Christy Davis—Jacksonville Tour de Cure
When Christy Davis was diagnosed with diabetes at age 20, she did not know anyone with the disease, nor did she understand what it meant to live with it. "No one ever told me what having diabetes meant," she said. This soon changed as Christy became more involved with the American Diabetes Association.
A few years after her 1989 diagnosis, a friend told Christy about a mutual acquaintance, Tonya Threat, who had also been diagnosed with diabetes—an acquaintance with whom Christy would soon discover she had many things in common. Tonya had gotten married at about the same time as Christy, had kids at about the same time and saw the same endocrinologist. They both felt frustrated with their diabetes and struggled with the fact that nobody had really informed them about what diabetes would mean for their lives. "Needless to say, [Tonya] and I became good friends," Christy said.
It was Tonya who first introduced Christy to the ADA, and together they participated in the ADA's walk event. "I left [the walk] thinking, 'there really must be something to this diabetes. And maybe it's not all bad. Maybe I should start paying attention,'" Christy recalled.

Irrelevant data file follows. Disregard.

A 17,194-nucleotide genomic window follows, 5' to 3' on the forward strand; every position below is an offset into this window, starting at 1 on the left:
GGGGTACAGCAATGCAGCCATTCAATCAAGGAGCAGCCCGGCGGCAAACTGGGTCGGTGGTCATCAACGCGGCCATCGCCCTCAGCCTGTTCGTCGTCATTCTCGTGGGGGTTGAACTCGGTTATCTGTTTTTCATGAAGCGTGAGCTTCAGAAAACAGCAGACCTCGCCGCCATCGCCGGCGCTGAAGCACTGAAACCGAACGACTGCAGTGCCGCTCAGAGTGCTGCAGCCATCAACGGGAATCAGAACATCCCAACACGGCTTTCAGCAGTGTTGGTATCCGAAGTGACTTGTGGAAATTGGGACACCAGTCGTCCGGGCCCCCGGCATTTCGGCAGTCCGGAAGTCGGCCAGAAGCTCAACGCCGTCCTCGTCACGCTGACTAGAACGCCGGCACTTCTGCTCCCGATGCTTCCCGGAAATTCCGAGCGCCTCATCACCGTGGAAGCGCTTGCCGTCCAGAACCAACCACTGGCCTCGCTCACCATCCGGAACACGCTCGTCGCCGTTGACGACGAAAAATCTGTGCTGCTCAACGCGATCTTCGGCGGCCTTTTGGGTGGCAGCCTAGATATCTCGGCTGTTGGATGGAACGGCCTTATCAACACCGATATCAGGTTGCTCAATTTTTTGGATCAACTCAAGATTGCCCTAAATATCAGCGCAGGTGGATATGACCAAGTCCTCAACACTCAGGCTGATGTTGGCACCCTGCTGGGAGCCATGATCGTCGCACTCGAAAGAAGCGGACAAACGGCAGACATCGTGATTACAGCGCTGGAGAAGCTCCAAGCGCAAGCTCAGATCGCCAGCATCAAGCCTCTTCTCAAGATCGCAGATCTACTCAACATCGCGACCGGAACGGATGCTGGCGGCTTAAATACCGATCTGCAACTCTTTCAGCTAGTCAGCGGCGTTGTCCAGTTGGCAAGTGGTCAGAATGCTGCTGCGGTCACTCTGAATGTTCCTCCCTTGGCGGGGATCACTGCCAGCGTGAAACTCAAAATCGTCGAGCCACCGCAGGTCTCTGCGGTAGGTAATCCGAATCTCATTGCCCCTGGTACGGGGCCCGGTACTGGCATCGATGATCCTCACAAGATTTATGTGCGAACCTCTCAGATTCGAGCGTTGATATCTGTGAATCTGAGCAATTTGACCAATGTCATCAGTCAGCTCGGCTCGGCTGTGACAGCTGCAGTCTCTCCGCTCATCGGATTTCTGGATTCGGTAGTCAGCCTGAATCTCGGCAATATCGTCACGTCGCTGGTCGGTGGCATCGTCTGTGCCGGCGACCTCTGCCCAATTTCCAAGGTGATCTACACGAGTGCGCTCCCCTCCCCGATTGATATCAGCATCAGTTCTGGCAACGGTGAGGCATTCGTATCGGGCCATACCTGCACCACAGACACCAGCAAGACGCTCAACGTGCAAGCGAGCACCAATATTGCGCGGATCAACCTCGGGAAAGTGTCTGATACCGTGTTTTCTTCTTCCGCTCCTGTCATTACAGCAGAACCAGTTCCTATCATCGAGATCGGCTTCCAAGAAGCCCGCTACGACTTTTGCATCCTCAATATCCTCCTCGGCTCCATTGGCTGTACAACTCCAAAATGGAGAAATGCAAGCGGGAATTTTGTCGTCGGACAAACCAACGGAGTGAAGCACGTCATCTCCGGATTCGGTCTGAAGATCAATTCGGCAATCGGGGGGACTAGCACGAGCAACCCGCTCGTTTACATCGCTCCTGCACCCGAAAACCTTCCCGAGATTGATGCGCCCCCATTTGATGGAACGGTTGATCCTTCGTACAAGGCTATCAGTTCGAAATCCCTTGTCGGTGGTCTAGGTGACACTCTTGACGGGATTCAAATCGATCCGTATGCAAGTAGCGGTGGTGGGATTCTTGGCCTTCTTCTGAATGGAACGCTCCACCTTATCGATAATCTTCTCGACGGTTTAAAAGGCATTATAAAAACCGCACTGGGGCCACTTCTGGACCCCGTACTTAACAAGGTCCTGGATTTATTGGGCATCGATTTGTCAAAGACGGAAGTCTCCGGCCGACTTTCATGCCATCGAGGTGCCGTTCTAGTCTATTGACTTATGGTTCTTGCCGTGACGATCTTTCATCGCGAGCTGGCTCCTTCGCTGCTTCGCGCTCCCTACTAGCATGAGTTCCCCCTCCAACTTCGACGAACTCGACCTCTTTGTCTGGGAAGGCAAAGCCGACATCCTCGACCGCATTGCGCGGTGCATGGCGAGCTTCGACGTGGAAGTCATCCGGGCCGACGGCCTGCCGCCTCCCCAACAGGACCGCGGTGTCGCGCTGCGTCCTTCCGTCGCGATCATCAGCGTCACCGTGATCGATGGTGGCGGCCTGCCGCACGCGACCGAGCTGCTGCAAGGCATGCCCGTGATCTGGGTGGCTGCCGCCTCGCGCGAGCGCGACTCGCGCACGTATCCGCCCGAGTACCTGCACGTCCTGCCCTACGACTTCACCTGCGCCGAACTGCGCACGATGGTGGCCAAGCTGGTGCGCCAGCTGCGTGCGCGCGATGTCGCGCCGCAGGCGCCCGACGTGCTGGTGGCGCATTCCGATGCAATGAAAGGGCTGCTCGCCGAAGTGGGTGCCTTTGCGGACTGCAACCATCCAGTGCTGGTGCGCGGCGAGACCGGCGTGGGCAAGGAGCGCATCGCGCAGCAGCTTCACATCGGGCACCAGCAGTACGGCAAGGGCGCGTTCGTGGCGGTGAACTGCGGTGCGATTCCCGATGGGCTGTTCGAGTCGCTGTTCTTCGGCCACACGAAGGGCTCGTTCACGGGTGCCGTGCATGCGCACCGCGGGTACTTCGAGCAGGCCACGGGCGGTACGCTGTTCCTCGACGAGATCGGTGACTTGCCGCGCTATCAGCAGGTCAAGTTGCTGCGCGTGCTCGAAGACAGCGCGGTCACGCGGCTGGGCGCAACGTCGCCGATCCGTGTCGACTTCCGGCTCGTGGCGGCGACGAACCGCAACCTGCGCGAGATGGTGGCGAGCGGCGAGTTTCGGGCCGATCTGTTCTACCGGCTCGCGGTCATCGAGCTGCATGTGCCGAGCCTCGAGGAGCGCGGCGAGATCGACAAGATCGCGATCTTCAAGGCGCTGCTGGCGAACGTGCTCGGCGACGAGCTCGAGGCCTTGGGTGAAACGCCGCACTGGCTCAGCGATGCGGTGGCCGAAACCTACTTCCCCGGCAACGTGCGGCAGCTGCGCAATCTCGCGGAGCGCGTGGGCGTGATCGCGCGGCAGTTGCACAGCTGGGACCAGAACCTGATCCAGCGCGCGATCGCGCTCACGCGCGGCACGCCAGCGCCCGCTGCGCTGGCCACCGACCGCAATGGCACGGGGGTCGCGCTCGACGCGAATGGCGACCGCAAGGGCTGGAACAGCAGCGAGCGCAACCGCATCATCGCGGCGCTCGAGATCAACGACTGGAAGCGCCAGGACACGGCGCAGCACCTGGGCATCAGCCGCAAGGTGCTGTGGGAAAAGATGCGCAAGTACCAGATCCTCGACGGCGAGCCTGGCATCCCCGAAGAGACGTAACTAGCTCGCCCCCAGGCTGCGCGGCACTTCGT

Christy's experience with the ADA continued when—many finger sticks later—Christy met Evelyn Schumacher, MS, RD, CDE, and they started working together at Shands Hospital in Jacksonville, Florida. "When I first met Evelyn, she told me about all the great stuff she did with the ADA. Then she said I would get to do all that stuff, too. I was so excited!" The idea of being involved with people, like those she had met at the walk, was great for Christy.
Christy was recently involved in the Jacksonville Tour de Cure—an experience that was a great personal accomplishment. "I—a person with diabetes, a person who had never ridden a bike more than three blocks—did it!" Christy said. "Completing the event took a lot of work on my part, but it was all worth it."
It was comforting to Christy to know that the other Tour participants who rode were there for her—and they were also searching for a cure. They showed their dedication by cycling and sweating more than 200 kilometers. "Thank you to all of you who create a team, who collect money, who spend two days away from your family and friends," Christy said. "But most of all, thank you for making a difference in the lives of people with diabetes. That is why I ride, for people who are just like me!"